- A contest to enter by attaching these red hologram stickers to a form with some personal information. This form is then mailed to Disney for inclusion in a drawing for a variety of prizes including: TVs, trips, DVDs, etc.
- A campaign to publicize the contest using Disney's ''Dragon Club'', a TV show which encourages children to find the hologram stickers. (I'll bet the Chinese parents love this tactic.)
- Increased benefits for consumers who enter the contest and spend more than 88 Yuan (88 is a lucky number for the Chinese); these high-end consumers will receive additional coupons for Disney products.
- Consumers look for legitimate Disney products so they are eligible for the contest.
- Consumers report stores carrying counterfeit items. (This benefit was unexpected.)
- The forms enable Disney to develop a data base of consumers with an interest in Disney products.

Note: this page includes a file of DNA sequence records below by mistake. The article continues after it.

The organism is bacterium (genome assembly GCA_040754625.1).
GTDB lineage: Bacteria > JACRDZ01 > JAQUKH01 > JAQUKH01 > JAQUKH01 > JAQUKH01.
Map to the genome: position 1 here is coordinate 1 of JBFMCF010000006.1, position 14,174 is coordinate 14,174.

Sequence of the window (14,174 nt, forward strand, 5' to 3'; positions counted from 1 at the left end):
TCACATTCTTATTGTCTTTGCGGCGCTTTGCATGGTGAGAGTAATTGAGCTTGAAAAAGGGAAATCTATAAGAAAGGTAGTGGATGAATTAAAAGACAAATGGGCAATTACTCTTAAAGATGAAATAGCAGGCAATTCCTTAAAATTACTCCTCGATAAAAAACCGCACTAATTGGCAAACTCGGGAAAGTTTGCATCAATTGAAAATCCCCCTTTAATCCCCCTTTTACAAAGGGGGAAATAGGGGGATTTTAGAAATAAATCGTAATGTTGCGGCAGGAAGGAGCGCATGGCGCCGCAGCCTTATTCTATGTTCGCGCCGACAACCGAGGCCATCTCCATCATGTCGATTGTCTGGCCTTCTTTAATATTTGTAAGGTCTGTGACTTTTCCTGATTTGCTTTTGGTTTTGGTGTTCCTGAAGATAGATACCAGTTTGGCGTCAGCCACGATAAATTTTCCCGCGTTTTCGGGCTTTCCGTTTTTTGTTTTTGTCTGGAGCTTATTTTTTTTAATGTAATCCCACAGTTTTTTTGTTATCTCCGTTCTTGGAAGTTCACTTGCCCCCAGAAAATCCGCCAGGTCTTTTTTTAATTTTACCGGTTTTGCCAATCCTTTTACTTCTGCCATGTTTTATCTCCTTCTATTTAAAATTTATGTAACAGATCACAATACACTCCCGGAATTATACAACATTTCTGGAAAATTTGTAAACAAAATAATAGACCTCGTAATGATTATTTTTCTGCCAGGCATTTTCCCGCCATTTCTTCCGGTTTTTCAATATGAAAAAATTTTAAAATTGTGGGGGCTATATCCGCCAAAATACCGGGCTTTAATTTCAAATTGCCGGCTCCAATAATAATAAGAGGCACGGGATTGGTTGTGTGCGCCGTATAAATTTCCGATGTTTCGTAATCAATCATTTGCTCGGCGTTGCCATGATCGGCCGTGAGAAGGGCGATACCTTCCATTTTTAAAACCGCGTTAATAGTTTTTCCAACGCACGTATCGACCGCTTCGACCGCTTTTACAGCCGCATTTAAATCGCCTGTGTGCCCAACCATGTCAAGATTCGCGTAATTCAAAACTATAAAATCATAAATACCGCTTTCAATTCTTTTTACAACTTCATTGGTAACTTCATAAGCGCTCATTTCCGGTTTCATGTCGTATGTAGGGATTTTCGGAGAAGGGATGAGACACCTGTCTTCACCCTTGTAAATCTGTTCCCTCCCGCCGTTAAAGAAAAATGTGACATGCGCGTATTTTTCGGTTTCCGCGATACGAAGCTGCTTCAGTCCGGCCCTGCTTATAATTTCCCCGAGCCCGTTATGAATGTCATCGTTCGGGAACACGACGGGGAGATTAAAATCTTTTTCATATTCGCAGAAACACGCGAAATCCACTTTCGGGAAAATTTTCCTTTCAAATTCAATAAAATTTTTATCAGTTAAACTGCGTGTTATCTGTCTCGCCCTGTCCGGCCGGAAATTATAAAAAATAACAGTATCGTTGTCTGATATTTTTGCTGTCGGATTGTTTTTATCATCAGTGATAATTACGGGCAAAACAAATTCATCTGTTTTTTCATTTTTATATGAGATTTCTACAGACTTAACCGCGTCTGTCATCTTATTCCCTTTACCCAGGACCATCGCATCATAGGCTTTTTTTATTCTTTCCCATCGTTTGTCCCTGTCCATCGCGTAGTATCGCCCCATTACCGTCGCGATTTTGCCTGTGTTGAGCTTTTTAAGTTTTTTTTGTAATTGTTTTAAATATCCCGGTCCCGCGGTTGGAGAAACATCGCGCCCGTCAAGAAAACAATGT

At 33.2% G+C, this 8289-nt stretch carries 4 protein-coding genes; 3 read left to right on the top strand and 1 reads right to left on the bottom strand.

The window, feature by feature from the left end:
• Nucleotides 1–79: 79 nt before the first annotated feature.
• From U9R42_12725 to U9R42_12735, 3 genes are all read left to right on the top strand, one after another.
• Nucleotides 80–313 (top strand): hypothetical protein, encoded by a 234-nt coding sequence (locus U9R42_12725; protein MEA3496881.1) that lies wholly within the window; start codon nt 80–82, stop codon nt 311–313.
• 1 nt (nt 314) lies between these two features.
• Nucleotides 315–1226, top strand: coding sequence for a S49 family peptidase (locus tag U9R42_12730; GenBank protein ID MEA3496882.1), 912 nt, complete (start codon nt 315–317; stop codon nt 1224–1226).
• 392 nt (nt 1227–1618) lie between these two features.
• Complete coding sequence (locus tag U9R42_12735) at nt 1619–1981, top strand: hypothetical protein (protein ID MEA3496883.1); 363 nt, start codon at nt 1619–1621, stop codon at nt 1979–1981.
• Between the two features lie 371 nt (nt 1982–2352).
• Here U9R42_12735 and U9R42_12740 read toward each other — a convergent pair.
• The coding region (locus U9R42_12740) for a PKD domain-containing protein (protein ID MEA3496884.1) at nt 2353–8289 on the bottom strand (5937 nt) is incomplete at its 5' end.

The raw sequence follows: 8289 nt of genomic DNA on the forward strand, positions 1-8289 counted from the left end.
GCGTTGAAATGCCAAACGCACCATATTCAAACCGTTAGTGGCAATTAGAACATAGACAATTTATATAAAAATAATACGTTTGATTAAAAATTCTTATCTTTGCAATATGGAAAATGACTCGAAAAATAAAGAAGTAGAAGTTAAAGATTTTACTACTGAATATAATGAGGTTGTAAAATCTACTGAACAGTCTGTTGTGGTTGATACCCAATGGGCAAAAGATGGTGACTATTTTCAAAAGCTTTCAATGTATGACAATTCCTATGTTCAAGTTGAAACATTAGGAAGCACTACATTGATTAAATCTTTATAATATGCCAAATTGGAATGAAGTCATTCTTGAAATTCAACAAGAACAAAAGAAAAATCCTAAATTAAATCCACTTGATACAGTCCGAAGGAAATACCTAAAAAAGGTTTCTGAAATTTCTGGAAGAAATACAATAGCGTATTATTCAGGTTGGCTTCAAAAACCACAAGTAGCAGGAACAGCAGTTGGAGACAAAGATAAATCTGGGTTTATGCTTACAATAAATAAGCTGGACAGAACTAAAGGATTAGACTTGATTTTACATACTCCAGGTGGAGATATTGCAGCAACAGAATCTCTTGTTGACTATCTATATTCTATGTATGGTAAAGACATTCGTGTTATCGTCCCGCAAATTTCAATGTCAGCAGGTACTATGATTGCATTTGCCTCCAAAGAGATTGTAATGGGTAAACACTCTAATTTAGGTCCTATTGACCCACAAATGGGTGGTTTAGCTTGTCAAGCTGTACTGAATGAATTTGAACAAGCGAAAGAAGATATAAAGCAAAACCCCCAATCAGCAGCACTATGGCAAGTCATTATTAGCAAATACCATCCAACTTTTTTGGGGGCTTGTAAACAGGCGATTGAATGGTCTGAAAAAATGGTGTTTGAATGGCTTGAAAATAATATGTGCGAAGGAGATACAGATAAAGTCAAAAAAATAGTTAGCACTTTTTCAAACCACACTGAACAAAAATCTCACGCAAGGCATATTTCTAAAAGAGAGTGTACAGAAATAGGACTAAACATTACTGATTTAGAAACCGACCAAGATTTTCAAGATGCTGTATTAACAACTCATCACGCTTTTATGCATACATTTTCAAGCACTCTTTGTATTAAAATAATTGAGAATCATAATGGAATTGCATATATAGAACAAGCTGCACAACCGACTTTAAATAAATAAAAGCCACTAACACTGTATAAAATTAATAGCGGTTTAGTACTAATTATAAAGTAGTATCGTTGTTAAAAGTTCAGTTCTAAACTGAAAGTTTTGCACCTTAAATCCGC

By encouraging Chinese consumers to buy legitimate Disney products the company turned this counterfeit threat into an opportunity to build a data base of loyal Disney consumers. This data base will enhance Disney's ability to penetrate the Chinese market and build its brand identity. Could this be better than Blackbeard's treasure? Yes, unlocking the enormous market potential in China will help ensure Disney's growth in years to come.
Coke is Bottled Up or Things Go Better with Coke